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Nephrol Dial Transplant. 1999 Dec;14(12):2927-31.

The effect of exercise during haemodialysis on solute removal.

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Renal Unit, Lister Hospital, Coreys Mill Lane, Stevenage, UK.



Urea rebound results as urea re-equilibrates between intracellular and intravascular compartments post haemodialysis. The mechanism of the rebound is thought to be due to either a reduced diffusion rate or blood flow. It is hypothesized that low blood flow in the skeletal muscles might be responsible. We tested this by studying the effect of exercise during dialysis on the removal of urea, creatinine and potassium.


Eleven patients (aged 32-78 years) on haemodialysis (4-58 months) were studied on paired dialysis sessions; one with exercise and the other as a control. Patients pedalled on a cycle for 5-20 min at submaximal workload followed by 10 min rest to achieve a total of 60 min exercise. Plasma concentrations of urea, creatinine and potassium were measured pre-, post- and 30-min post dialysis. The post-dialysis rebound (% rebound) and reduction ratios (RR) of the solutes and equilibrated (two-pool) urea Kt/V were calculated for comparison.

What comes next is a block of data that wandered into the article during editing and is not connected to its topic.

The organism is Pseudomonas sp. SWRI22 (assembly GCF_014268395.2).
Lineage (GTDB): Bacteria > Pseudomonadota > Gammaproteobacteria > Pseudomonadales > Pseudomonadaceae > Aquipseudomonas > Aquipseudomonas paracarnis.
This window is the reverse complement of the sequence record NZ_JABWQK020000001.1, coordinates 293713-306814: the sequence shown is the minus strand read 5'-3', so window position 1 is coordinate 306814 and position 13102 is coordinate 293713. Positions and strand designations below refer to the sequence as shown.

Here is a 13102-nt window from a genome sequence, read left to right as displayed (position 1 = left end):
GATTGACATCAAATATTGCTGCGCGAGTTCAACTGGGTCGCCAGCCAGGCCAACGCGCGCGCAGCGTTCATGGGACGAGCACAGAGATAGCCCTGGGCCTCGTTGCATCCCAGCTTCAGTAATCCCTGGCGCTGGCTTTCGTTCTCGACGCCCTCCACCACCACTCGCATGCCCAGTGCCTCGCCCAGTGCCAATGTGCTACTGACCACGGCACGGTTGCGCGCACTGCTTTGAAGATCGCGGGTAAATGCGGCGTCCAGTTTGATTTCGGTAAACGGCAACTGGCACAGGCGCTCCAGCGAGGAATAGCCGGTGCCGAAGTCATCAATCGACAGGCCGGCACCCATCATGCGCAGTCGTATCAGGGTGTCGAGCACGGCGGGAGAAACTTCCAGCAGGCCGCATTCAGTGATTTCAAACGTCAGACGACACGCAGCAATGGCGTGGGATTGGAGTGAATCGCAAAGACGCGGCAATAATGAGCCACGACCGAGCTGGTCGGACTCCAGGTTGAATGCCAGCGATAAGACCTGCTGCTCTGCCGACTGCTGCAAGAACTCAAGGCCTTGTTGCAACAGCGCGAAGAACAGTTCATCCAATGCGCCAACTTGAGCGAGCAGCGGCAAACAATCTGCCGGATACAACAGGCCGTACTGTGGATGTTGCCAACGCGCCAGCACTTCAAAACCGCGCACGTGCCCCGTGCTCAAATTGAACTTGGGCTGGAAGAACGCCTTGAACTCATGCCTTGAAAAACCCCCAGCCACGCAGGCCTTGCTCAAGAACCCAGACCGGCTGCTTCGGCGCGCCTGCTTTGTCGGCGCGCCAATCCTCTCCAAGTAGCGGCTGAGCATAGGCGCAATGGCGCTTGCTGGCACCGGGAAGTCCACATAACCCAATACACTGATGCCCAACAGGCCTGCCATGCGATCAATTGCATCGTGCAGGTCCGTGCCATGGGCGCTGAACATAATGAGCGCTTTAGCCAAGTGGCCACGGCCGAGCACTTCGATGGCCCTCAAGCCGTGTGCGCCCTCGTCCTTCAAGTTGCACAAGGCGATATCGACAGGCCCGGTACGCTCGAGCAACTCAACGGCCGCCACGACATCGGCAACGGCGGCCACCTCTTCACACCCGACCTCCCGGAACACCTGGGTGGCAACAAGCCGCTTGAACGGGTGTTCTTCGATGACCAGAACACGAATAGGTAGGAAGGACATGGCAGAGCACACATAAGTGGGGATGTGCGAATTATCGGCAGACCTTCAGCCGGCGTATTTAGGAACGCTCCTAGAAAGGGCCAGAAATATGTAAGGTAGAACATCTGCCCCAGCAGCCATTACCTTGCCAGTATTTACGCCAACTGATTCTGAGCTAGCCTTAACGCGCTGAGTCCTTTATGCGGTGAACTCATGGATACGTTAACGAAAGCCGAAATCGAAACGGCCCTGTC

The rebound of all three solutes was reduced significantly following exercise. The rebound of urea decreased from 12.4 to 10.9% (median, P<0.01 Wilcoxon signed rank test), creatinine from 21.2 to 17.2% (P<0.001) and potassium from 62 to 44% (P<0.05). Kt/V and RR increased significantly as a result: Kt/V urea from 1.00 to 1.15 (P=0.001), RR urea from 0.63 to 0.68 (P<0.001); Kt/V creatinine from 0.71 to 0.84 (P<0.01); and RR creatinine from 0.51 to 0.57 (P<0.05).


Exercise increased the efficiency of dialysis by reducing the rebound of solutes due to increased perfusion of the skeletal muscles.

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